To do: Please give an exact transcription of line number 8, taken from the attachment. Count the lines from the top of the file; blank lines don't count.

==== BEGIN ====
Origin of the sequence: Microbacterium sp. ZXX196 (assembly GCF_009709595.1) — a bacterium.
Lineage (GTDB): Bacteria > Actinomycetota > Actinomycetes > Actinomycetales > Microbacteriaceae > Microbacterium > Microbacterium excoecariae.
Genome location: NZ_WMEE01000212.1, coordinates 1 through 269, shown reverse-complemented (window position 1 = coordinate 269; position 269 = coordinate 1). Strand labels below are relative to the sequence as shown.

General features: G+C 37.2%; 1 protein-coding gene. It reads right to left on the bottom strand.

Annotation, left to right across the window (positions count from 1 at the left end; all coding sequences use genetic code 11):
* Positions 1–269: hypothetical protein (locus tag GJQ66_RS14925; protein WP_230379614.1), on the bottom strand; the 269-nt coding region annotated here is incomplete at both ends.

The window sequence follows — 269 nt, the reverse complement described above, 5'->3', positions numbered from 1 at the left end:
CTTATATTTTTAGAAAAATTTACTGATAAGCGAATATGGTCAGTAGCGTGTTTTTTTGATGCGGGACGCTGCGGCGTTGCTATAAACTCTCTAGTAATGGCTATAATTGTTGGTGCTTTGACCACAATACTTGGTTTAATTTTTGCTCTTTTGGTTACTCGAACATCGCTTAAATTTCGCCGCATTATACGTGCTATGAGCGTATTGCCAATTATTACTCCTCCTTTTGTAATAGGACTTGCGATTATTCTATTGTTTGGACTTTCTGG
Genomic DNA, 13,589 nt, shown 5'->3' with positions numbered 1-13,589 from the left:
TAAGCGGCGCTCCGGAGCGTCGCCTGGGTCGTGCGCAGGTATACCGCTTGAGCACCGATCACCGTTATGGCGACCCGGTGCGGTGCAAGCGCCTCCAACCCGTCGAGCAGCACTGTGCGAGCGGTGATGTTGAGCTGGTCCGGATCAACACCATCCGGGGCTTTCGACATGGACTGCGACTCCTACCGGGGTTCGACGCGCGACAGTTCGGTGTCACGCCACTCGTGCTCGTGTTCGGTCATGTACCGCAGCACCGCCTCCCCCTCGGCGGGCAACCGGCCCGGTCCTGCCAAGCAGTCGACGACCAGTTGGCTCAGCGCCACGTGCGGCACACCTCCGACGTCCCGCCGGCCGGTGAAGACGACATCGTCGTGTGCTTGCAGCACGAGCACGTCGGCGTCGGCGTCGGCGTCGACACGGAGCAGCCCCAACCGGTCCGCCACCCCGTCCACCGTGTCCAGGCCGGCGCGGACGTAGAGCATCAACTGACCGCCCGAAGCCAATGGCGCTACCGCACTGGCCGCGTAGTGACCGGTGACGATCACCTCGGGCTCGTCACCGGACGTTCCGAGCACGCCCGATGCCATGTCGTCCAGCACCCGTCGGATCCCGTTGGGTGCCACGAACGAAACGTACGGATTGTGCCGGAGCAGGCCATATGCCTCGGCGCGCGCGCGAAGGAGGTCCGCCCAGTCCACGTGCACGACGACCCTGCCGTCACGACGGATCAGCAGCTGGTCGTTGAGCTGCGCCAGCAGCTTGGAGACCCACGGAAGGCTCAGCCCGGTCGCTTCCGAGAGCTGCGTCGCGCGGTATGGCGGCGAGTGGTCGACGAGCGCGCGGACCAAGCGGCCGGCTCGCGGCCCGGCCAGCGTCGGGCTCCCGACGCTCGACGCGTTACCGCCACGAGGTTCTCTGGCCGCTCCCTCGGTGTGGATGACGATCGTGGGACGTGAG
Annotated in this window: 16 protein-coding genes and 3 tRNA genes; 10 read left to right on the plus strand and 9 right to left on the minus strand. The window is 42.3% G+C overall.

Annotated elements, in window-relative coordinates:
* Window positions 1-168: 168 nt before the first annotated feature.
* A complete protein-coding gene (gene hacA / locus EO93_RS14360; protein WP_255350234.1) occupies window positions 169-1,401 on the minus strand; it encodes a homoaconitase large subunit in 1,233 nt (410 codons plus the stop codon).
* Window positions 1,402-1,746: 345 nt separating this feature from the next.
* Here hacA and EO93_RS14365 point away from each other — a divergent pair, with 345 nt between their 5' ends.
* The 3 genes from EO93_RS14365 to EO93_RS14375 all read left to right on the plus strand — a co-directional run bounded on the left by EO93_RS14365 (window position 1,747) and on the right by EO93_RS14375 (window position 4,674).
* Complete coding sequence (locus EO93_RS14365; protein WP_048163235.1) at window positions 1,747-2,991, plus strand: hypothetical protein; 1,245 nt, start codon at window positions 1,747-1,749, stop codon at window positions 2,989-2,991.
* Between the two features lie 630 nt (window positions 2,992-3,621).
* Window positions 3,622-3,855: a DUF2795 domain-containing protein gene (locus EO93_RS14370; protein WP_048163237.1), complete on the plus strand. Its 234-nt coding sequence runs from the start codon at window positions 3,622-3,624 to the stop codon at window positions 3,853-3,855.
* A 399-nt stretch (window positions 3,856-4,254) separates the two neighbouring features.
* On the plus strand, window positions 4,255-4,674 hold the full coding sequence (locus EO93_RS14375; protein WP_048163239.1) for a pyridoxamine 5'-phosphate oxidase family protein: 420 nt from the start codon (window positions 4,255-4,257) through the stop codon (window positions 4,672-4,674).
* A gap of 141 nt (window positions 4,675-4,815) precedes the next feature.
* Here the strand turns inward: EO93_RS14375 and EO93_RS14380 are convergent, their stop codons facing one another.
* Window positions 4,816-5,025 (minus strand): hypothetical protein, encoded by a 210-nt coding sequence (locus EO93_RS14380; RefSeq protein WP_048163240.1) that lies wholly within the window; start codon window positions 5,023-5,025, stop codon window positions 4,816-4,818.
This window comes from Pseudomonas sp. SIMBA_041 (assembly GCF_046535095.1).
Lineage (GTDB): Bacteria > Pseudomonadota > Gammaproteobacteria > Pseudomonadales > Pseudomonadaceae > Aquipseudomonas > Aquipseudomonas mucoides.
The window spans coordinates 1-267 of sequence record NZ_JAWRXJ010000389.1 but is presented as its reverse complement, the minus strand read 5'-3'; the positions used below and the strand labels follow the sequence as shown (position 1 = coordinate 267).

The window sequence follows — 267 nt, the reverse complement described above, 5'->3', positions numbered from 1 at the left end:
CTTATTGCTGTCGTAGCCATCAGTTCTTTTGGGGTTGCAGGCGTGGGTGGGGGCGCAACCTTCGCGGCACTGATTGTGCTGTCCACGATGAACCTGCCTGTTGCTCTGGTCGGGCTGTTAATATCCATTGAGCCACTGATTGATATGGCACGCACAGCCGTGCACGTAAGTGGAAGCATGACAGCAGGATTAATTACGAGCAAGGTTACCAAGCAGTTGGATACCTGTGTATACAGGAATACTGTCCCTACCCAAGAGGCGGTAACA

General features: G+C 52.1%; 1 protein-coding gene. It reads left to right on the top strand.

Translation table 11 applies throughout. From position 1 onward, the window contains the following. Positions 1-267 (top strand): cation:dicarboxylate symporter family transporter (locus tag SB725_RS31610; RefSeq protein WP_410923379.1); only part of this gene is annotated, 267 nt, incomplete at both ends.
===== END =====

CTTATATTTTTAGAAAAATTTACTGATAAGCGAATATGGTCAGTAGCGTGTTTTTTTGATGCGGGACGCTGCGGCGTTGCTATAAACTCTCTAGTAATGGCTATAATTGTTGGTGCTTTGACCACAATACTTGGTTTAATTTTTGCTCTTTTGGTTACTCGAACATCGCTTAAATTTCGCCGCATTATACGTGCTATGAGCGTATTGCCAATTATTACTCCTCCTTTTGTAATAGGACTTGCGATTATTCTATTGTTTGGACTTTCTGG